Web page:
60 Minutes does something that the other shows like Primetime Live and Dateline try to capture. 60 Minutes is the top show if you're a serious journalist. If you're not, go elsewhere. On this show, ratings are always high and it was higher during the years before it led to Murder, She Wrote on Sunday nights. 60 Minutes has the best journalists around. They take their jobs seriously and treat every story as if it was the most important around. Some stories like Iraq, Afghanistan, Washington D.C., etc. deserve the attention and most of them do the best job around with research and they get the job done. They also do lighter stories like real estate, celebrity profiles, and other light-hearted stories like Netflix and Starbucks. Of course, you can't forget Andy Rooney who always gives us what he's thinking as it is. They don't talk down to the audience but they treat us with respect and intellect. They enlighten, inform, and educate us about certain issues. Lesley Stahl, the late Ed Bradley, Morley Safer, Peter Simon, and others are top notch journalists at the top of their peak. Don't forget the occasional story by Anderson Cooper, Katie Couric, and Christiane Amanpour. Once you made 60 Minutes as a journalist, you're on top of the world.
60 Minutes has some occasional moments of juice, but it lost its edge.
60 Minutes years ago was a lot more interesting, had harder-hitting
stories, more "raw" interviews, capturing priceless moments on camera
of innocence, guilt, glory, fame, whatever.
However, the show today is tired and boring. There is no gusto. Is it a coincidence that once Lowell Bergman left, the show started to suck? Anyone who saw The Insider knows the story here. 60 Minutes "sold its soul" in the 1990's due to the tobacco scandal. Stock-owning executives from 60 Minutes falsified dangers that 60 Minutes would be the target of billion-dollar lawsuits from tobacco companies that would fell CBS if they aired a controversial public news piece from a former tobacco executive.
A partial result of the fallout was that Lowell Bergman, the main producer of the 60 Minutes tobacco segment, left the show and now works for Frontline, a brilliant PBS documentary news show. Frontline is FAR more interesting and hard-hitting than 60 Minutes has been in years.
Back to 60 Minutes...they seems to "go easy" these days and have one easy to medium news story. They mix that with some other "profile" type story, and throw in a non-threatening interview with some easygoing person. Something a teenager with a camcorder could do (follow around some singer and throw in some good writing).
All very boring for the most part. Too easy, no more edge.
60 Minutes used to the finest show around. Frontline years ago supplanted it as the best investigative journalism show around.
60 Minutes is, most definatly, the gold standard. They find out things that no one else can find out, and they can break stories no one else has even heard of. They get interviews with the people who matter and bring the stories that matter to the public. It is truly the one and only REAL news show left. Not a 60 second sound clip that tells you nothing, but an in depth look. They ask the tough questions, to the tough people, and get it all right. Theres a reason it has been on the show for so many years, and is one of the most popular programs in history even today.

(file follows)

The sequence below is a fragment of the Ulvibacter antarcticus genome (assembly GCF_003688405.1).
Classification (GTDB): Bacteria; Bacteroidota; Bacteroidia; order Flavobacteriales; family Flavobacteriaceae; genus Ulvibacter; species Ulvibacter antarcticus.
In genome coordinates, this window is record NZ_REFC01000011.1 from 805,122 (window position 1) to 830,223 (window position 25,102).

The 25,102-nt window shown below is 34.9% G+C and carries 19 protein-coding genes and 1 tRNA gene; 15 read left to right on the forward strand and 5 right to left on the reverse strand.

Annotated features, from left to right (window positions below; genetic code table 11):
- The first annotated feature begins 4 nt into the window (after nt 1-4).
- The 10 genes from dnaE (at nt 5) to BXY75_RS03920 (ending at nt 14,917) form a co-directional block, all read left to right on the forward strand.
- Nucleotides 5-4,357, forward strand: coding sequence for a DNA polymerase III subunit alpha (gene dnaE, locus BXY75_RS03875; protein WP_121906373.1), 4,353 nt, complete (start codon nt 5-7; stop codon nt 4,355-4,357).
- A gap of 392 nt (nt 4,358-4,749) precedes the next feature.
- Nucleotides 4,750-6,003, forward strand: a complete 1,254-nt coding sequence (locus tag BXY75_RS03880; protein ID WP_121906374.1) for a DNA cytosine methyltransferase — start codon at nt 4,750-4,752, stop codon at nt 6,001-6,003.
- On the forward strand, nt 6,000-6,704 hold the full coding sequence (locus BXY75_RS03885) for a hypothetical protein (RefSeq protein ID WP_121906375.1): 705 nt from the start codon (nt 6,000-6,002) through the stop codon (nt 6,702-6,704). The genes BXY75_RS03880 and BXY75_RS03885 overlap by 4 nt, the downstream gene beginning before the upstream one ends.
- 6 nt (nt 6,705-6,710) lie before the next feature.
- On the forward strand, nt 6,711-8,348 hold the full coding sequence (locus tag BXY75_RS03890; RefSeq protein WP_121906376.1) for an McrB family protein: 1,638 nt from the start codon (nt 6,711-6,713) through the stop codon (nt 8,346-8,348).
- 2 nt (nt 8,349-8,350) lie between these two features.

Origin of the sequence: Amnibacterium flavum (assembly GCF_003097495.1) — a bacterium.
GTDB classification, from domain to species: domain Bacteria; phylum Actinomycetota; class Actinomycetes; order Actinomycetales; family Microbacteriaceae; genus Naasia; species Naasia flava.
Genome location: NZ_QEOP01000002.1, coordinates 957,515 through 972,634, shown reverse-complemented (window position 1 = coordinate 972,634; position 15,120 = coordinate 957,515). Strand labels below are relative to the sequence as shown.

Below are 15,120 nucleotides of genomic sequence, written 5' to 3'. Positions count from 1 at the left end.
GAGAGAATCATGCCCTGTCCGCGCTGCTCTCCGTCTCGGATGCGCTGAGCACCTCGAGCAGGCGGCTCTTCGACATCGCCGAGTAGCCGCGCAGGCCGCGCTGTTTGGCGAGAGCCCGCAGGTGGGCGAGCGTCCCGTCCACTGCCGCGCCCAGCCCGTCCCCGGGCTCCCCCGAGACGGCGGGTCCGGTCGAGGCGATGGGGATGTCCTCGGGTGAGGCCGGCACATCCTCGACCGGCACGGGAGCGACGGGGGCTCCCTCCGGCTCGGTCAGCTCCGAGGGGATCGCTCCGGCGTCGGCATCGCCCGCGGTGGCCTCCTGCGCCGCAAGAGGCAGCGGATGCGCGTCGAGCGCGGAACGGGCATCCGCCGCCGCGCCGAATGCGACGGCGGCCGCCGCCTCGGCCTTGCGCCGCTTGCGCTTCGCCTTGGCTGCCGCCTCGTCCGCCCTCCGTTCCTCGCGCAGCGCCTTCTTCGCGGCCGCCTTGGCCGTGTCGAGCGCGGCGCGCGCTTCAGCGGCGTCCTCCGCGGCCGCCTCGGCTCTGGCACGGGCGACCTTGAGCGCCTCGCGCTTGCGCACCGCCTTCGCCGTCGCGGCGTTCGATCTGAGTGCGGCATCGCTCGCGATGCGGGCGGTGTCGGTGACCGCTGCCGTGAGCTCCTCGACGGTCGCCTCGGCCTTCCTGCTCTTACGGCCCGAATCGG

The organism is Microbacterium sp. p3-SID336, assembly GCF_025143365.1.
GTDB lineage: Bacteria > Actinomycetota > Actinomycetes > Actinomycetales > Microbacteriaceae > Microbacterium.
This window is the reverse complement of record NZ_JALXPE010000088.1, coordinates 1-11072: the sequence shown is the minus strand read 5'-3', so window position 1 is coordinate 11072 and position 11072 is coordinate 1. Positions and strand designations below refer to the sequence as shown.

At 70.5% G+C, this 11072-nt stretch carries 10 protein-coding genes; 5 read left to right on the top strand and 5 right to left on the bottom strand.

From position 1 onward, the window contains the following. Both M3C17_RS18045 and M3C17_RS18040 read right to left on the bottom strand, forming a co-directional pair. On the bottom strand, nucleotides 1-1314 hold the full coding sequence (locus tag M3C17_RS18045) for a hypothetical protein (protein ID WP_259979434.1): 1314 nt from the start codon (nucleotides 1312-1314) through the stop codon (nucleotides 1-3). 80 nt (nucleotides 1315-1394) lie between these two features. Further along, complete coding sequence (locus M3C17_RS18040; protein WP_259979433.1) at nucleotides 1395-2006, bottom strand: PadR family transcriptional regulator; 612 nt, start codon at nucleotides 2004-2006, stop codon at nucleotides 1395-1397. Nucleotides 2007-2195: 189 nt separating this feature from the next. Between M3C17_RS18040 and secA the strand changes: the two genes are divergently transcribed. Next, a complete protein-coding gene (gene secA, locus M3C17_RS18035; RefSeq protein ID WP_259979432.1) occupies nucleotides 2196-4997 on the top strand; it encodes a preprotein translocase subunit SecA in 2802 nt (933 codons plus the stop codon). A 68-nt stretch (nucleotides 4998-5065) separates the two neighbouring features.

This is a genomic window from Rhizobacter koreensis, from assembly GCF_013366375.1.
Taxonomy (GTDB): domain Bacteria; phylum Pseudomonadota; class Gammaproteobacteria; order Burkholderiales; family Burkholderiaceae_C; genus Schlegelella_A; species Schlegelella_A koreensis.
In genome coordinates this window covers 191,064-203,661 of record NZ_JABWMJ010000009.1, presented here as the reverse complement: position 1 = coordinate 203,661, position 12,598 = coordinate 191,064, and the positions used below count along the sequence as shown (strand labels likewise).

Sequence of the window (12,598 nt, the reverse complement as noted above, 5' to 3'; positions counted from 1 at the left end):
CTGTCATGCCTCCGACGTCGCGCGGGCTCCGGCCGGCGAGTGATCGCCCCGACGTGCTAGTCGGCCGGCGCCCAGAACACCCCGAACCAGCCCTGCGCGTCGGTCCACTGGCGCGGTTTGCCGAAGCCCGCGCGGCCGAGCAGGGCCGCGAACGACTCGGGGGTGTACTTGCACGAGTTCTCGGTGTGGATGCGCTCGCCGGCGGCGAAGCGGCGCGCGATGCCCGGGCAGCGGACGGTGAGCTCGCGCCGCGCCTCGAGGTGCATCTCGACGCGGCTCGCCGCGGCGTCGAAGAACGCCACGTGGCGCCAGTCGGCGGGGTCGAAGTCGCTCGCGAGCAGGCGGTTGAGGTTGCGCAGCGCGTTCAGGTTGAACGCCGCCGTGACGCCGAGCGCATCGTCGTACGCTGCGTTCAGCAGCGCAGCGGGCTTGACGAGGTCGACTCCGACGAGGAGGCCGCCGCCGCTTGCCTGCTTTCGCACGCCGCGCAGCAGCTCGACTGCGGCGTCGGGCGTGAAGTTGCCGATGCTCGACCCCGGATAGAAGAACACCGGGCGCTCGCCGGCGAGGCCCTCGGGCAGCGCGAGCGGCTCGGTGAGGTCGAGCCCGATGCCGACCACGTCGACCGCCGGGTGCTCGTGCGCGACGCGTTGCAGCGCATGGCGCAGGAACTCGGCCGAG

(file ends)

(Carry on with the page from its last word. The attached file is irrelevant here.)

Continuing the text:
*** This review may contain spoilers ***
Think that this show started the news magazine. But there could had
been more before then and even after it. But 60 Minutes is one of the
best magazine shows that CBS has done.
It had hard hitting news and really they cut right to the chase over it. As we see some stories that have not been expose and also hear about the aftermath at times when it is re-ran.
Also they have great reporters like in the late Mike Wallace, Henry Reasoner, Lesley Stahl, Scott Pelley among them. Reporters come and go but not the hard hitting stories.
60 Minutes has always remain the always hard hitting show that it has always been and will!
Not only is this show the top shelf standard by which all other news shows measure themselves it is, and has been for 40 years, IMHO, the single best show on television. 60 minutes has been directly responsible for breaking some of the most important stories of the last 40 years. With little exception, the stories and the reporting of them have been absolutely first rate. Over the years I have watched incredibly informative and interesting episodes with the Ayatollah Khomeini, Bill Clinton, John Kerry, Johnny Carson, Michael Jordan, and a multitude of really despicable con men and businesspeople. Anyone who is unfamiliar with the story of 60 minutes and Big Tobacco should research it and then see the movie The Insider. KUDOS all around for this show, I wish there a lot more like it telling the real story of so many other things that are going on!! And Andy Rooney is the best two minutes of TV you will ever see anywhere.
CBS's "60 Minutes" aired Scott Pelley's interview with Staff Sgt. Frank Wuterich on March 18th, 2007 ("The Killings in Haditha"). Pelley's performance was a disgraceful failure. Instead of using the discussion as a platform to give the viewers information about Wuterich's experience and what happened in Haditha on November 19th, 2005 in a simple, straightforward fashion -- which is, or at least should be, the aim of such interviews -- Pelley spent far too much time moralizing about Wuterich's actions and endeavoring to make sure that everyone knew that he was making important, and importantly correct, judgments about what Wuterich had done. Everyone can agree that what happened that day in Haditha was tragic, like so much of what happens any in war. I'm not saying that what Wuterich did that day Haditha was legal, morally permissible, illegal or morally impermissible. But I'm certain that the way Scott Pelley conducted the interview was unacceptable. I might, after some thought, make a judgment about what I thought of Wuterich's actions, but only if I had enough facts about the incident to form such a judgment. And I would have gotten such information if Pelley had done a passable job in his discussion. His moralizing was counterproductive and irritating. Regardless of the moral or legal status of Wuterich's actions on November 19th, 2005, he did do a good job of handling Pelley's ham-fisted melodrama -- he didn't succumb to the pressure to show excessive, blathering emotion and didn't make an on-air entreaty for forgiveness, absolution and mercy. Shame on you "60 Minutes". And Shame on you, Scott Pelley, for such a cheap, manipulative charade of an interview. You could have provided us with information, but left us with only tawdry, highhanded sanctimony.